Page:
The Coast Guard failed to meet 12 of 23 mission goals last year, according to a report card graded by the Department of Homeland Security.
The report card, published by DHS’ inspector general, says that nationwide, the Coast Guard fell short when it comes to key missions like interdicting cocaine traffic or having rescuers reach an accident scene quickly.
The report, which covers the period between Oct. 1, 2011 and Sept. 30, 2012, was first analyzed by the Navy Times.
When it comes to missions critical in Alaska, such as compliance with fishing regulations, average number of oil spills and average number of commercial mariner deaths, the Coast Guard met its goals.
The Coast Guard missed its search and rescue goals, which include a perfect rescue rate. Lt. Cmdr. David Kessler, with the Coast Guard’s office of performance management, told the Navy Times that a perfect rescue rate is always the goal, even if it’s not technically possible. “Some measures with aspirational targets, such as saving 100 percent of people in imminent danger, are not expected to be met,” he told Meghann Myers of the Times.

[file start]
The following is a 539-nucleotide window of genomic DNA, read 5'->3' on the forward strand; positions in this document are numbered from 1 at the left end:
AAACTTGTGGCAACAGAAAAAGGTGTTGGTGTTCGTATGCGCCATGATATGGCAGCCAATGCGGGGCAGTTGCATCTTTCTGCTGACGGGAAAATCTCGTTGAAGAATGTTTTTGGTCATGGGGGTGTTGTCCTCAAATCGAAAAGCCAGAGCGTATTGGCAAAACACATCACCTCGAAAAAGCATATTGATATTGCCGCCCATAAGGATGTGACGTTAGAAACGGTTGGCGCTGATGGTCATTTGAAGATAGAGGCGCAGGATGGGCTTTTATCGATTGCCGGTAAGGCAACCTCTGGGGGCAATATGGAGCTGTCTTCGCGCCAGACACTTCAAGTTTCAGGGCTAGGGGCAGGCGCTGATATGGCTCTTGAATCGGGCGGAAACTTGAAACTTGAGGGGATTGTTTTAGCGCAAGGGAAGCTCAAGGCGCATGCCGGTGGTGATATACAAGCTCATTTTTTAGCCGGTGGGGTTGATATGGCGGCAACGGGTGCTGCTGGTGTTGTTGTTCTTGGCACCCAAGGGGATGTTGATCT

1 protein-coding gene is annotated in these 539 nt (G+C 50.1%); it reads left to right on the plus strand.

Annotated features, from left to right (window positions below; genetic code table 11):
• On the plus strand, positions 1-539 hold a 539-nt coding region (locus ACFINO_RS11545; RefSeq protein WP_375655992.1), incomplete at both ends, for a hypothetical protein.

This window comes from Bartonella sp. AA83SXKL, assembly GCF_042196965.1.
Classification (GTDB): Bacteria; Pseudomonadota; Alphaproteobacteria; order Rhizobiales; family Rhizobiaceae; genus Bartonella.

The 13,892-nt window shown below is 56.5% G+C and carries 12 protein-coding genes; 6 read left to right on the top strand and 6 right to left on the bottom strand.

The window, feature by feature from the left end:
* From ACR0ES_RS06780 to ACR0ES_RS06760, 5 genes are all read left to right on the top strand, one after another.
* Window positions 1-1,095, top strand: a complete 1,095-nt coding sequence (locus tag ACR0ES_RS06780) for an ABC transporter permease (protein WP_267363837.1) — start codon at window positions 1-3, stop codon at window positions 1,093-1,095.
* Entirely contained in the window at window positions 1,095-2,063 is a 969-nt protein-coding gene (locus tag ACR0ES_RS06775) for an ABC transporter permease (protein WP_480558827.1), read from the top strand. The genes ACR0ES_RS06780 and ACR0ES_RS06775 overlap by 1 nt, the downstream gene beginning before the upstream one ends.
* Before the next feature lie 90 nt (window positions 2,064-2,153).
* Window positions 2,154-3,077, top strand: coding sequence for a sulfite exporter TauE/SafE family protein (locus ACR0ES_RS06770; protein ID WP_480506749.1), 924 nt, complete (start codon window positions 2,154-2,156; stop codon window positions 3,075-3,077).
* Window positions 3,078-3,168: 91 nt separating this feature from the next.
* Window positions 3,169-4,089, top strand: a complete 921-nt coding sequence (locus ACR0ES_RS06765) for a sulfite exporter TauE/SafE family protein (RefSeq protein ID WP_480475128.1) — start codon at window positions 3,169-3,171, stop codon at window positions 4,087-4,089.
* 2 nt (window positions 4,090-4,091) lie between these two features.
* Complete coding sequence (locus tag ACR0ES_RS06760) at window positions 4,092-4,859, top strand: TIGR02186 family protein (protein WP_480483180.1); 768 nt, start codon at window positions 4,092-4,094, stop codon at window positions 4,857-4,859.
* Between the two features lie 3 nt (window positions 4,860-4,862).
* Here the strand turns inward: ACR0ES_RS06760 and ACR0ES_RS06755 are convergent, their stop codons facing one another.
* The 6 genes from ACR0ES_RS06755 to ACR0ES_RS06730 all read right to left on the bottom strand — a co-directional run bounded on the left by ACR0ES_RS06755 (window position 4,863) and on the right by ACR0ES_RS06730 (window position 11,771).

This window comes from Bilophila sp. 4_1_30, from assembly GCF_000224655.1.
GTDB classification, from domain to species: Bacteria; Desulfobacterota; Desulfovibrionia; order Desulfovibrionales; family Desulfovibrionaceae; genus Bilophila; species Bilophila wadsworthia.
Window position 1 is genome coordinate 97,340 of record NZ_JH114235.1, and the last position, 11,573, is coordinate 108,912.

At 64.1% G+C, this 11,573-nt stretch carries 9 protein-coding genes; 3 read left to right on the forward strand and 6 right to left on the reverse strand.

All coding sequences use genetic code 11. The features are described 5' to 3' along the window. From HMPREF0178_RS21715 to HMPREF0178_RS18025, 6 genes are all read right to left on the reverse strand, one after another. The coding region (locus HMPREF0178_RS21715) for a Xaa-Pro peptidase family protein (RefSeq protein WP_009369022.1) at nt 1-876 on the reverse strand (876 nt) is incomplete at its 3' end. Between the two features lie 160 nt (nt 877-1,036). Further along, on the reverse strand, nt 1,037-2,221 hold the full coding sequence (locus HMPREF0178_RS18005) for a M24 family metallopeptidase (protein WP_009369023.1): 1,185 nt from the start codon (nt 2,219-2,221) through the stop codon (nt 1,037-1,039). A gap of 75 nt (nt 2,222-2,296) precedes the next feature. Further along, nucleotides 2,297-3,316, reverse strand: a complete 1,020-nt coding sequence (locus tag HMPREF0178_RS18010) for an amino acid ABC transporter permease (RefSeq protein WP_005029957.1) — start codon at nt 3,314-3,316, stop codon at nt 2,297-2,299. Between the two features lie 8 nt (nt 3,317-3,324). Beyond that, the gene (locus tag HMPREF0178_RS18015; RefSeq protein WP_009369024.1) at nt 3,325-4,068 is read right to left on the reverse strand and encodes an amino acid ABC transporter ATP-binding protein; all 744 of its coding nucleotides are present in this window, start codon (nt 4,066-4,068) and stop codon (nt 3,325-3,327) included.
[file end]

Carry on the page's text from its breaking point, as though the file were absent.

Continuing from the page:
Most of the missed goals were labeled “homeland security” missions. These include things like drug interdiction, migrant rescues and deterring foreign fishing vessels from American waters.
The report also found the Coast Guard is woefully unprepared for defense missions in case of war. That readiness is dependent upon the service’s high-endurance cutters, patrol boats and port security units, which were considered only 27 percent ready. The Coast Guard’s own goal was 36 percent readiness.
While the Coast Guard does not expect a perfect score when it comes to meeting goals, Kessler said, it tries to show improvement year over year.
Due to budget cuts, the next report card is expected to present a darker picture for the Coast Guard. The Daily Mirror reported earlier this year that nonessential missions, including fisheries enforcement, have been cut due to budget sequestration and the government shutdown.
Another round of sequestration cuts is expected at the start of the year.
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